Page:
Lightning Warns of Hurricanes' Most Intense Moments?

April 6, 2009

Lightning may help improve hurricane forecasts by signaling when the storms are about to reach peak intensity, according to a new study.

Current satellite and radar technologies can fairly accurately predict a storm's path, but when and how much a storm will intensify are harder to pin down.

What's more, using lightning to predict storm intensity may prove especially valuable in regions that lack hurricane-tracking technology, experts suggest.

"The lightning and wind speeds are fairly well correlated, with the lightning peaking [about 30 hours] before the maximum wind," said Colin Price, a lightning researcher at Tel Aviv University in Israel.

"The lightning gives you a precursor to the development of the hurricane."

Convection Connection

The search for a connection between lightning and hurricane intensity stems from research done in the 1990s. Scientists found that storms intensify over warm waters due to greater vertical convection—the upward movement of heat.

"Somehow the convection of these thunderstorms within the hurricane seems to organize the hurricane better and improve its rotation," Price said.

(Related: "Warming Oceans Are Fueling Stronger Hurricanes, Study Finds.")

Price and colleagues collected data on wind speeds in 56 major hurricanes (Categories 4 and 5) between 2005 and 2007. The researchers then compared this information with global lightning data from a worldwide sensor network.

The lightning network currently picks up only a fraction of global flashes, and coverage is inconsistent, which prevented comparative analysis among the hurricanes.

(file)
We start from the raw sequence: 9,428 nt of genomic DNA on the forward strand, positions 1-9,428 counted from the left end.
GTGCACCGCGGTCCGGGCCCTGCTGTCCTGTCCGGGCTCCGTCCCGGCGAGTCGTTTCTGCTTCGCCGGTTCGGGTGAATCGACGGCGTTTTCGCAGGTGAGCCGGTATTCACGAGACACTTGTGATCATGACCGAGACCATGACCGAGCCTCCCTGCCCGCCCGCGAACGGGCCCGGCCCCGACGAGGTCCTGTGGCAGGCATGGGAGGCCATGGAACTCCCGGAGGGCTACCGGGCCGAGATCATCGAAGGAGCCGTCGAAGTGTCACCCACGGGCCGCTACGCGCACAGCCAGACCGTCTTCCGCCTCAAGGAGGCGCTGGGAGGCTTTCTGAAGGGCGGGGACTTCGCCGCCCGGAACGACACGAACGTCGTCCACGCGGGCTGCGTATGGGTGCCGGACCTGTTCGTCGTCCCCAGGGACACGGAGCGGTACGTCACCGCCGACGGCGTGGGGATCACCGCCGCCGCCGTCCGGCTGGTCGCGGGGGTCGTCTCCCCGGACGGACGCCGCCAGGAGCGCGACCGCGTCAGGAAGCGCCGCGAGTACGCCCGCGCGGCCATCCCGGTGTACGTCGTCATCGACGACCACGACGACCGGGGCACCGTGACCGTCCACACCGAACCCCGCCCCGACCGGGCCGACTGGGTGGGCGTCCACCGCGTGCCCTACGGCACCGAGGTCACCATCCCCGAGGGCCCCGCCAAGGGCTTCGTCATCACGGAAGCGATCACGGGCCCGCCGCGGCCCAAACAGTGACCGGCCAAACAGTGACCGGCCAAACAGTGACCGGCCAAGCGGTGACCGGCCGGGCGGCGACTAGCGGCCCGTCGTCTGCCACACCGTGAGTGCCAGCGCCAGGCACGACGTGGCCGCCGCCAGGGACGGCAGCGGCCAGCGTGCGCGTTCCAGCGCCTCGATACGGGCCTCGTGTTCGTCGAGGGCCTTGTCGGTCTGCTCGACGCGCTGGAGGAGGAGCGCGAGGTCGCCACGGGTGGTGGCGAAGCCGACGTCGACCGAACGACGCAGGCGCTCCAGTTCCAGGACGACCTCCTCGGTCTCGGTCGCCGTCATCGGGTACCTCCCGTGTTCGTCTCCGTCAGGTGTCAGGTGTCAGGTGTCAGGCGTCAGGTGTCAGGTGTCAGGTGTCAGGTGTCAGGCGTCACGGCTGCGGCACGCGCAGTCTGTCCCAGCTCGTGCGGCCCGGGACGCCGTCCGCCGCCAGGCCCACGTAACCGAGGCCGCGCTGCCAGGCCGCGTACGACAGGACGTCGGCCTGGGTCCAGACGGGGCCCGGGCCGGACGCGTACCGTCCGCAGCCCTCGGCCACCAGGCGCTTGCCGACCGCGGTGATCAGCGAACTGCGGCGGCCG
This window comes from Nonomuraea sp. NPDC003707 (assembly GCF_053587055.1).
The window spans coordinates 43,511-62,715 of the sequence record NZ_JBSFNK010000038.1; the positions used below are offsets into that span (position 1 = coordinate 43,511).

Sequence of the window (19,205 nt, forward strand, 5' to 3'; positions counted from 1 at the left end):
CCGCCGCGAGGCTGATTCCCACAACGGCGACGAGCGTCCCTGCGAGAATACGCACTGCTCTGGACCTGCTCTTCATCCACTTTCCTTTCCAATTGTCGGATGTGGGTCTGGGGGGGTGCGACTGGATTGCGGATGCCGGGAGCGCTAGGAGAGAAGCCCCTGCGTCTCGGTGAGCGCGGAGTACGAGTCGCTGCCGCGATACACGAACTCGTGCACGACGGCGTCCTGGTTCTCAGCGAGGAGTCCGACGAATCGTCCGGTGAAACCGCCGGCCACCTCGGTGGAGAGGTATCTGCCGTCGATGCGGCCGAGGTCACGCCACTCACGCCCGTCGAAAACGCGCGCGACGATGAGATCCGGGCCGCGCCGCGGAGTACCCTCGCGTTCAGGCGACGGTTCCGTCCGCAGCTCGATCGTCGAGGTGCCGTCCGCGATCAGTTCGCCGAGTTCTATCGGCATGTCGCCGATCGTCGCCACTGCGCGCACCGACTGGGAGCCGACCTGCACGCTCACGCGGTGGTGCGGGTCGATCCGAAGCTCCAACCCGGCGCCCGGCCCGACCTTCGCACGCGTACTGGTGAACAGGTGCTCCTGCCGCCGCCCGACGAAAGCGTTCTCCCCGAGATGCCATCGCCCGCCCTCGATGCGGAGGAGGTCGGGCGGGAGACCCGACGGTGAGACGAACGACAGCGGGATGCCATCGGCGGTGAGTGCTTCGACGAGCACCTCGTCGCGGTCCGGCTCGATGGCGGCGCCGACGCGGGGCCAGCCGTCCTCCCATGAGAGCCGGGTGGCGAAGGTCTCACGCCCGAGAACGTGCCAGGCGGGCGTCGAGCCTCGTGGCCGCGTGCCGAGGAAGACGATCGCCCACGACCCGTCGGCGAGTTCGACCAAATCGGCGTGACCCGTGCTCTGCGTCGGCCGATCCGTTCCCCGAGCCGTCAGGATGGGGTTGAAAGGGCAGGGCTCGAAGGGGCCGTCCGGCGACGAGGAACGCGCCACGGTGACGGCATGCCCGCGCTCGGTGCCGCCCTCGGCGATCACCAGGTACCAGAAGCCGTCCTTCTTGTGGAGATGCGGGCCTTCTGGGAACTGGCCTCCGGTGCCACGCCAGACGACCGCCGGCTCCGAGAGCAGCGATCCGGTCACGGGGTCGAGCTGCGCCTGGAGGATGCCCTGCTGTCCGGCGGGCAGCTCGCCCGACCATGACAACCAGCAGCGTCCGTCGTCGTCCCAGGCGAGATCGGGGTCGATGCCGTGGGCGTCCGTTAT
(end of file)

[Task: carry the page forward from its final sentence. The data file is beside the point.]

But Price's team did find a connection between increased lightning and higher wind speed in more than 95 percent of the storms. In more than 70 percent, lightning activity peaked about 30 hours before maximum winds.

The researchers hope further examination of the physics involved in this connection could lead to improved hurricane forecasts.

"Obviously, you can't do anything about hurricanes," Price said.

"But you can evacuate people [before the worst of the storm hits], and you can get better information about the intensification if you track the lightning."

Findings appear in this week's issue of the journal Nature Geoscience.




NEWS FEEDS     After installing a news reader, click on this icon to download National Geographic News's XML/RSS feed.   After installing a news reader, click on this icon to download National Geographic News's XML/RSS feed.

Get our news delivered directly to your desktop—free.
How to Use XML or RSS

National Geographic Daily News To-Go

Listen to your favorite National Geographic news daily, anytime, anywhere from your mobile phone. No wires or syncing. Download Stitcher free today.
Click here to get 12 months of National Geographic Magazine for $15.